So, early on the morning of Saturday, September 6, 2003 Christie called Jamy to tell her that she had a dog who, if Jamy did not take it, was going to the pound.

The year prior, Jamy had been Christie's student teacher. Christie taught fourth grade. Her husband was a high school teacher. They had two daughters, probably about 4 and 6 years old at that point. They also had a large older dog that had been with the family for some time. At some point during the year, it was probably brought up that Christie had gotten a puppy for the girls.

The puppy’s name was Frank and he had gotten into big trouble that morning. Seems Larry was shaving, and not paying attention to Frank, so Frank peed on Larry’s leg. That was the final straw. Frank was out of there. Christie got one phone call to give him away or else it was the pound for Frank.

So, Jamy had to scramble. The first call was to her parents to see if they would be willing to have a dog in the house. Her parents are not really dog people, but surprisingly the answer was a qualified, trial period, yes.

Her second call was to me:

Jamy: Hey, I just got a call from Christie. She has a dog that either I take or he is going to the pound.
Me: What kind of dog?
Jamy: He is a miniature dachshund, 1 year old male with brown hair.

Now Jamy and I were both dog lovers.

I have wanted a dog since I was two and my parents bought me a book called “Solomon Shag” and a stuffed dog I named “Shaggy Wah Wah”. But despite my desperate pleas, I never got anything more than books or stuffed dogs. I always felt I was gone too much to get a dog once I moved into my own place, but I still always wanted a dog, the breed varying from cocker spaniel, to dalmatian, to lab. Basically whatever kind of dog I met last.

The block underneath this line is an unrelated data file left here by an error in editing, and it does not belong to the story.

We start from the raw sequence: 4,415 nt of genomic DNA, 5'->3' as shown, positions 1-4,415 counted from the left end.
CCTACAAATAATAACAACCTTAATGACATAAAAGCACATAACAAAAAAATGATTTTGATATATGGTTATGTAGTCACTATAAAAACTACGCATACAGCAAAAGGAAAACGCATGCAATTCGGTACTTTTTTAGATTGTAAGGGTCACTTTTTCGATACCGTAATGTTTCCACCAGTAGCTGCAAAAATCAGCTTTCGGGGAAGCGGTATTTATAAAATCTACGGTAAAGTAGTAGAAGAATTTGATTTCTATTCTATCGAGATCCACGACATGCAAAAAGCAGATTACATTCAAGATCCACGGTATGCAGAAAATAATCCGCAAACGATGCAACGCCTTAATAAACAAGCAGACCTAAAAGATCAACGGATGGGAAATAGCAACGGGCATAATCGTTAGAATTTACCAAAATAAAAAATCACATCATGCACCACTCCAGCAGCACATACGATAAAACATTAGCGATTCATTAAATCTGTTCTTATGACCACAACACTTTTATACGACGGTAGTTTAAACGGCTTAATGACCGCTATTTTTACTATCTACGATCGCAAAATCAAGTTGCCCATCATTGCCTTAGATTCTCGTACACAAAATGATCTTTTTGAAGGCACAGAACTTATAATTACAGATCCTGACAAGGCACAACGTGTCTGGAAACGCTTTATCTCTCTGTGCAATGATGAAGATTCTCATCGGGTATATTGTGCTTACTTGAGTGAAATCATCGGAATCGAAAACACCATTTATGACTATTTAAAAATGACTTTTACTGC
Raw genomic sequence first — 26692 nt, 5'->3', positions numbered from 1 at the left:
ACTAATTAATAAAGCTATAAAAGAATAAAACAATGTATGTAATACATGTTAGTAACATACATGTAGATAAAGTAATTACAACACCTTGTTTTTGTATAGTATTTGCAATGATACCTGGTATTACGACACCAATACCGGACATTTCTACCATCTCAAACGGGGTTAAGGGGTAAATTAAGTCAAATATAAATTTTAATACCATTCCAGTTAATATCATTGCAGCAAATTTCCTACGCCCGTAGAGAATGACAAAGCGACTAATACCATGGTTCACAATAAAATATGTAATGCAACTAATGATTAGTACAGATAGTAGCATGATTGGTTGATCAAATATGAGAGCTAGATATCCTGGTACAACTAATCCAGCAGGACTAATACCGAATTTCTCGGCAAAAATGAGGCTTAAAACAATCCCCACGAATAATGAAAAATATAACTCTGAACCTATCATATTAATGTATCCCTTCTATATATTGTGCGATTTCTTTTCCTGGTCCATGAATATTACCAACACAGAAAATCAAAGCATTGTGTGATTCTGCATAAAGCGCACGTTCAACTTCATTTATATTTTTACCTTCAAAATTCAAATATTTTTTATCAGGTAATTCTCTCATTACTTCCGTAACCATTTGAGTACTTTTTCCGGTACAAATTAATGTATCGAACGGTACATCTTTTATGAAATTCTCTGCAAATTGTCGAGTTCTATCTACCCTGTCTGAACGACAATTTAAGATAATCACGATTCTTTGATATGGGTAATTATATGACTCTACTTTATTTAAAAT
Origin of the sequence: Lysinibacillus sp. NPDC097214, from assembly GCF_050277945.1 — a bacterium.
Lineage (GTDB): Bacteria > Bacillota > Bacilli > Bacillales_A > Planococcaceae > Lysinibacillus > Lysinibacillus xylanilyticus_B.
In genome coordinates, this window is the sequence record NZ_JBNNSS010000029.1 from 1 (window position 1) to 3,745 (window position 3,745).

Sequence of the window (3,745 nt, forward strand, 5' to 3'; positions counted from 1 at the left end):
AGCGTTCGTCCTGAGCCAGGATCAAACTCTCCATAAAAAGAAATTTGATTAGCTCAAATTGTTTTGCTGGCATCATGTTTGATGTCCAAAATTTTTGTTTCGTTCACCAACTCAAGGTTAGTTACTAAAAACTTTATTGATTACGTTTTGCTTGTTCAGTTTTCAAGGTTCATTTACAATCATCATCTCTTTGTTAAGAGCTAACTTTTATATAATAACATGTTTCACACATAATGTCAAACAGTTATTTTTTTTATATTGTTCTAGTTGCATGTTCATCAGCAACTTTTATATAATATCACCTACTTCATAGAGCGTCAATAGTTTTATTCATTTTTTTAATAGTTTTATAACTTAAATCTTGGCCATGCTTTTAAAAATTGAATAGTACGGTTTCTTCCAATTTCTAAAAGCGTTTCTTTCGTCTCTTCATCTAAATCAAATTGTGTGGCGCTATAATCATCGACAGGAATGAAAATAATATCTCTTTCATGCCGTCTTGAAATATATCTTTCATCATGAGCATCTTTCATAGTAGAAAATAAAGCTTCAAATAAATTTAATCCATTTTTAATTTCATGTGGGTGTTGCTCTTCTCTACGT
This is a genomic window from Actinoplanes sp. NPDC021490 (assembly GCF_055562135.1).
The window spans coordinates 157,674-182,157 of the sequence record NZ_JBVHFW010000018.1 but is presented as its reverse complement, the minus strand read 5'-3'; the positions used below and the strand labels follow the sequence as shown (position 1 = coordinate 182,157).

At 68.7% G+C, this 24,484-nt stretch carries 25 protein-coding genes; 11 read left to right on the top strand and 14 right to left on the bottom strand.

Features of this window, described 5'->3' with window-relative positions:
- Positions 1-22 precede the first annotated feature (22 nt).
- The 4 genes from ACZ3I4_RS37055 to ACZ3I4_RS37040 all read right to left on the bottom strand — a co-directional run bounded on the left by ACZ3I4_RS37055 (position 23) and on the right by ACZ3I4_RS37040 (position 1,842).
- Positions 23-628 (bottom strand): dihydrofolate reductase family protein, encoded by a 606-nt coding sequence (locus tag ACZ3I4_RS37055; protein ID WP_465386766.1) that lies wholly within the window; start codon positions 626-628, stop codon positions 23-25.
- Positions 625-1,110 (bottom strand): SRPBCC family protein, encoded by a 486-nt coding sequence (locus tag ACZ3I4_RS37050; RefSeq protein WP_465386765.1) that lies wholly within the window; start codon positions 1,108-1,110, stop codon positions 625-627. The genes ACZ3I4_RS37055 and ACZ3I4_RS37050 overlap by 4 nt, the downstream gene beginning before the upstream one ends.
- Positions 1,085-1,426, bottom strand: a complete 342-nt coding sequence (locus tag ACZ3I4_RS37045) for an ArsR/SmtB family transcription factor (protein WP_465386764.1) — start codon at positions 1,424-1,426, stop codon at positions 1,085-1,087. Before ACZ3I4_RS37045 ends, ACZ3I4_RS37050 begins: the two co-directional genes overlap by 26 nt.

Jamy did have dogs growing up, but mostly they were guard dogs and definitely outside dogs. Her dream dog was a female chocolate lab which she would name Godiva (hey, we know that name!). I liked labs. My sister had two labs and they were great. So I was absolutely OK with this plan.

My exposure to dachshunds was pretty limited. Growing up, an older couple down the street had a black dachshund named Willie. Willie’s daddy was a proud Scotsman who occasionally would walk Willie in full Scottish regalia (yes, including the kilt). Willie was a nice dog who was always willing to be petted. At least when I wanted to pet him (meaning Willie’s daddy wasn’t wearing a kilt). Jamy’s brother also had a black dachshund named Frankie (hey, we know him!). I had met him once or twice to that point and knew him as the mellowest dog on the planet.

So, my first thought was, “great, lap dog”. My second thought was the stupidest question in my long history of stupid questions:

Me: They come in brown?
Jamy: I guess so.

In my defense, there really are not brown dachshunds, they are called red dachshunds, as pointed out in the 350 books and collectibles that we have gotten since. Still, I am pretty embarrassed by that question to this day.

Jamy: So, I am going to pick him up, show him to my parents and then bring him by.
Me: Brown, eh?
Jamy: I guess.